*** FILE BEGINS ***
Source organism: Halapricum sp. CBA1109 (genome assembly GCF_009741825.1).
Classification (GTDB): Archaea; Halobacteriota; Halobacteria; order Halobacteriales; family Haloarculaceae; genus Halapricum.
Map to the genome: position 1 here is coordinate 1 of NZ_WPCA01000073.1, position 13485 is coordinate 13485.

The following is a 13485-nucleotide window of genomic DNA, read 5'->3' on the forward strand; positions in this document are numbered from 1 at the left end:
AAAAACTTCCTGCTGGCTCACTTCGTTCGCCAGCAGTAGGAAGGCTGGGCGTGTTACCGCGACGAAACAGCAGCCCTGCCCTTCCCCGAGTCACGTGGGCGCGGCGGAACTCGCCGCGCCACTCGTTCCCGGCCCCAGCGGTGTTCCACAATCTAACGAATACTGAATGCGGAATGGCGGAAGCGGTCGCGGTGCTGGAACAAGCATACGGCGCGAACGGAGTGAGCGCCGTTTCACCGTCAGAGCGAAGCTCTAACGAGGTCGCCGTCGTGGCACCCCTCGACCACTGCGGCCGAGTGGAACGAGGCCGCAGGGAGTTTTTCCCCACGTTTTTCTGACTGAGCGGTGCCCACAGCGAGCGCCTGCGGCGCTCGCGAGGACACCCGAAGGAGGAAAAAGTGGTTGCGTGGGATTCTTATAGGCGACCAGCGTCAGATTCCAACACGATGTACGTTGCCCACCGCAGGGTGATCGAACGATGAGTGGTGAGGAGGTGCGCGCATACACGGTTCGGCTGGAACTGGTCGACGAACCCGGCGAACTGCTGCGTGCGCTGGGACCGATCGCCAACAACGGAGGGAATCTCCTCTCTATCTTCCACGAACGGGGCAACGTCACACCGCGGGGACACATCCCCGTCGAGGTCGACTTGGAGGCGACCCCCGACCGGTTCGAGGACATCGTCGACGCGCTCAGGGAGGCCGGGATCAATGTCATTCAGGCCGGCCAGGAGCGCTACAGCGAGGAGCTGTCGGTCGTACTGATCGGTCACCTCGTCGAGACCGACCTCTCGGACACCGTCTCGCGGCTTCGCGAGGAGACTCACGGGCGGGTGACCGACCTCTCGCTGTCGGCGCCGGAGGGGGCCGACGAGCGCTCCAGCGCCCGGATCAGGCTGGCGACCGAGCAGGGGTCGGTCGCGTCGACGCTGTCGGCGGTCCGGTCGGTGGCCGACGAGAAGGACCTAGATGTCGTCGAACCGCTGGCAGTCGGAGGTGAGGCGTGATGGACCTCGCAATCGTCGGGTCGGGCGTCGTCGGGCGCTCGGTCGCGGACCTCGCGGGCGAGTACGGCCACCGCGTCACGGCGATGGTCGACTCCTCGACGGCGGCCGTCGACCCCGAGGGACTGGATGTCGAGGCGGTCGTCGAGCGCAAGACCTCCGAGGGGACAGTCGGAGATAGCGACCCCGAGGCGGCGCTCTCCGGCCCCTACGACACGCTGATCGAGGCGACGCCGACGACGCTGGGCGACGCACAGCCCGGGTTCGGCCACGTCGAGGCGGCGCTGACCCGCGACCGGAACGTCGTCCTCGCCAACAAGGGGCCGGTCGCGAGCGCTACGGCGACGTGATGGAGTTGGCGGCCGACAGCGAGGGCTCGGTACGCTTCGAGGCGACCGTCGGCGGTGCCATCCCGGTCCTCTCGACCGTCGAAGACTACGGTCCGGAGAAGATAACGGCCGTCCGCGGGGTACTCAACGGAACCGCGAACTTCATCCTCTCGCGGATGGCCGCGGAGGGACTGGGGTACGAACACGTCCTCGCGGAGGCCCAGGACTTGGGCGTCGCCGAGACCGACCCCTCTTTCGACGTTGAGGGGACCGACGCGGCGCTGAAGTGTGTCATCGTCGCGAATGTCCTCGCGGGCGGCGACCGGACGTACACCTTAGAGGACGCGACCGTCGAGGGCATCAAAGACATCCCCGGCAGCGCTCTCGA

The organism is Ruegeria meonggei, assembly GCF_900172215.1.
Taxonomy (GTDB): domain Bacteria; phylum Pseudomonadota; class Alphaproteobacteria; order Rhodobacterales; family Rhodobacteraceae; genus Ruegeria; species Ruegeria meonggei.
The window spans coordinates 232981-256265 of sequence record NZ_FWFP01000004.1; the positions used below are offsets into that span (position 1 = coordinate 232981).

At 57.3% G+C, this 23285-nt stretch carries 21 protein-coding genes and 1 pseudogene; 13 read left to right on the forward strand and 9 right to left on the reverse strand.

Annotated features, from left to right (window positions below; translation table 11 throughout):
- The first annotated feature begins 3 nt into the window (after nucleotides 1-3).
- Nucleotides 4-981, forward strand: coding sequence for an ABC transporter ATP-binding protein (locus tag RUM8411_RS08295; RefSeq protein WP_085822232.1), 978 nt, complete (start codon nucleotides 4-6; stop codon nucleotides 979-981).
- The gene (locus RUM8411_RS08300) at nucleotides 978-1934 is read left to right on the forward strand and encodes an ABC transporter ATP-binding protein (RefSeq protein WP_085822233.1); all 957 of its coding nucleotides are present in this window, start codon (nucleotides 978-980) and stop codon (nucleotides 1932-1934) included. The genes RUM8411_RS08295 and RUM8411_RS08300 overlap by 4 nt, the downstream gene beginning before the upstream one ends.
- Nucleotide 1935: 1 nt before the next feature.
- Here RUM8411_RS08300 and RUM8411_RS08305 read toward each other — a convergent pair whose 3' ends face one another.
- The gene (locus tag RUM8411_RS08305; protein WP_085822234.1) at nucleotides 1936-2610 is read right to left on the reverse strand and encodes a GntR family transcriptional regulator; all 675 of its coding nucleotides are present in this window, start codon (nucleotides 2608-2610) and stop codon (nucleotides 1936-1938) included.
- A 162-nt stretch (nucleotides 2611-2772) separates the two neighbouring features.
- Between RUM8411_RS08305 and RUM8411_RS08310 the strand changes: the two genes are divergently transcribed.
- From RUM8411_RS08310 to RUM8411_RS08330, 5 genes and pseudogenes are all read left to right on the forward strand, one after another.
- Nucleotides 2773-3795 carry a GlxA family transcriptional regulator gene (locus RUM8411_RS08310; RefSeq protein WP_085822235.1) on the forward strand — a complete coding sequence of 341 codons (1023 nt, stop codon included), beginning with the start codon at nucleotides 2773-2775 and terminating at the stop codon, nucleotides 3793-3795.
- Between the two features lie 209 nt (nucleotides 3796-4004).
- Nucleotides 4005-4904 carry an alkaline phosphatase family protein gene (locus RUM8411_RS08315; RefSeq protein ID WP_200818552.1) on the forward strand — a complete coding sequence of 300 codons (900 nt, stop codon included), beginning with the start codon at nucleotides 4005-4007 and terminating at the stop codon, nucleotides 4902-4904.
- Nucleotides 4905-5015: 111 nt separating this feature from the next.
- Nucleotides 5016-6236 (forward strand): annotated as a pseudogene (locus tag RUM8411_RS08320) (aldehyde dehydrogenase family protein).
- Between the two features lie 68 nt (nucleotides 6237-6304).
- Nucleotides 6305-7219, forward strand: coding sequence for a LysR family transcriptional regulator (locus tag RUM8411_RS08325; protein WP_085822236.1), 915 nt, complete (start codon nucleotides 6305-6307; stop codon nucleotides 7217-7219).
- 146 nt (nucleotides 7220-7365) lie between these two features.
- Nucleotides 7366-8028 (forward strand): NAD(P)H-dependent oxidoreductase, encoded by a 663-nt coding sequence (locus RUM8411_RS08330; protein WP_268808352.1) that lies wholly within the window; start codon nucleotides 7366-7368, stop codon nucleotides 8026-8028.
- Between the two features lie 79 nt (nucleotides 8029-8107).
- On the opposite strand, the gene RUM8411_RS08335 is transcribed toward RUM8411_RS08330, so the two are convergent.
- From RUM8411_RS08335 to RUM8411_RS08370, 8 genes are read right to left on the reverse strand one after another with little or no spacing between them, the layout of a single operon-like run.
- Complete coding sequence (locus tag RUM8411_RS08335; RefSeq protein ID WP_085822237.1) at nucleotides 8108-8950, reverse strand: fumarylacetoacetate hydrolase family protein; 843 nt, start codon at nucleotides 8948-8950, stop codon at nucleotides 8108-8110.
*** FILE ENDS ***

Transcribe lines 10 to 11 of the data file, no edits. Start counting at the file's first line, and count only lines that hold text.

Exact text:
Annotated features, from left to right (window positions below; translation table 11 throughout):
- The first annotated feature begins 3 nt into the window (after nucleotides 1-3).